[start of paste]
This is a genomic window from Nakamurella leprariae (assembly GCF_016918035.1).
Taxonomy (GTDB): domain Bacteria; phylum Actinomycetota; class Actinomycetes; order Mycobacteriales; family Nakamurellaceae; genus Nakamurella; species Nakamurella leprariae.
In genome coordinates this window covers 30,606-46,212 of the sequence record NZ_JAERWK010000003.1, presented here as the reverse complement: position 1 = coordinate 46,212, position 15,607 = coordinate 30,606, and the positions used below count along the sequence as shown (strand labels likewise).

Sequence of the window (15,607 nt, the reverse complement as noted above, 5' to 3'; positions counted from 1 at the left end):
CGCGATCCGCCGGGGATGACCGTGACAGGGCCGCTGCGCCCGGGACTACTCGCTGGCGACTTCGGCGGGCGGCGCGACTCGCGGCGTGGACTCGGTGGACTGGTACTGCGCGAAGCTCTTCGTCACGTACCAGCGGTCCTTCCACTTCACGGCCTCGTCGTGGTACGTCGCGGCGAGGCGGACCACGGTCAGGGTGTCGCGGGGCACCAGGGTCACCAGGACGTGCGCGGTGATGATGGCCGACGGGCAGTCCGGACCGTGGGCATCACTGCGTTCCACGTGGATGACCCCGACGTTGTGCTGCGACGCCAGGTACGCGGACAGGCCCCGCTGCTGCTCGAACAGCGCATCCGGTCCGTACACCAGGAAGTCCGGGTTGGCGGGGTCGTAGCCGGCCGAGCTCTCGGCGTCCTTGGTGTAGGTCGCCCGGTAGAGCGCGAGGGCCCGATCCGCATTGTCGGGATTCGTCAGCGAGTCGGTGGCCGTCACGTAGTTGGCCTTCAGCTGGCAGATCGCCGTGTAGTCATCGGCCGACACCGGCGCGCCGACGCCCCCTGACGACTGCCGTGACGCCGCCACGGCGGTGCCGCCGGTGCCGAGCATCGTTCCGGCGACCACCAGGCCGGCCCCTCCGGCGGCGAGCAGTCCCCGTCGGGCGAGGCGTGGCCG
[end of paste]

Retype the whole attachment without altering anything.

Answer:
This is a genomic window from Nakamurella leprariae (assembly GCF_016918035.1).
Taxonomy (GTDB): domain Bacteria; phylum Actinomycetota; class Actinomycetes; order Mycobacteriales; family Nakamurellaceae; genus Nakamurella; species Nakamurella leprariae.
In genome coordinates this window covers 30,606-46,212 of the sequence record NZ_JAERWK010000003.1, presented here as the reverse complement: position 1 = coordinate 46,212, position 15,607 = coordinate 30,606, and the positions used below count along the sequence as shown (strand labels likewise).

Sequence of the window (15,607 nt, the reverse complement as noted above, 5' to 3'; positions counted from 1 at the left end):
CGCGATCCGCCGGGGATGACCGTGACAGGGCCGCTGCGCCCGGGACTACTCGCTGGCGACTTCGGCGGGCGGCGCGACTCGCGGCGTGGACTCGGTGGACTGGTACTGCGCGAAGCTCTTCGTCACGTACCAGCGGTCCTTCCACTTCACGGCCTCGTCGTGGTACGTCGCGGCGAGGCGGACCACGGTCAGGGTGTCGCGGGGCACCAGGGTCACCAGGACGTGCGCGGTGATGATGGCCGACGGGCAGTCCGGACCGTGGGCATCACTGCGTTCCACGTGGATGACCCCGACGTTGTGCTGCGACGCCAGGTACGCGGACAGGCCCCGCTGCTGCTCGAACAGCGCATCCGGTCCGTACACCAGGAAGTCCGGGTTGGCGGGGTCGTAGCCGGCCGAGCTCTCGGCGTCCTTGGTGTAGGTCGCCCGGTAGAGCGCGAGGGCCCGATCCGCATTGTCGGGATTCGTCAGCGAGTCGGTGGCCGTCACGTAGTTGGCCTTCAGCTGGCAGATCGCCGTGTAGTCATCGGCCGACACCGGCGCGCCGACGCCCCCTGACGACTGCCGTGACGCCGCCACGGCGGTGCCGCCGGTGCCGAGCATCGTTCCGGCGACCACCAGGCCGGCCCCTCCGGCGGCGAGCAGTCCCCGTCGGGCGAGGCGTGGCCG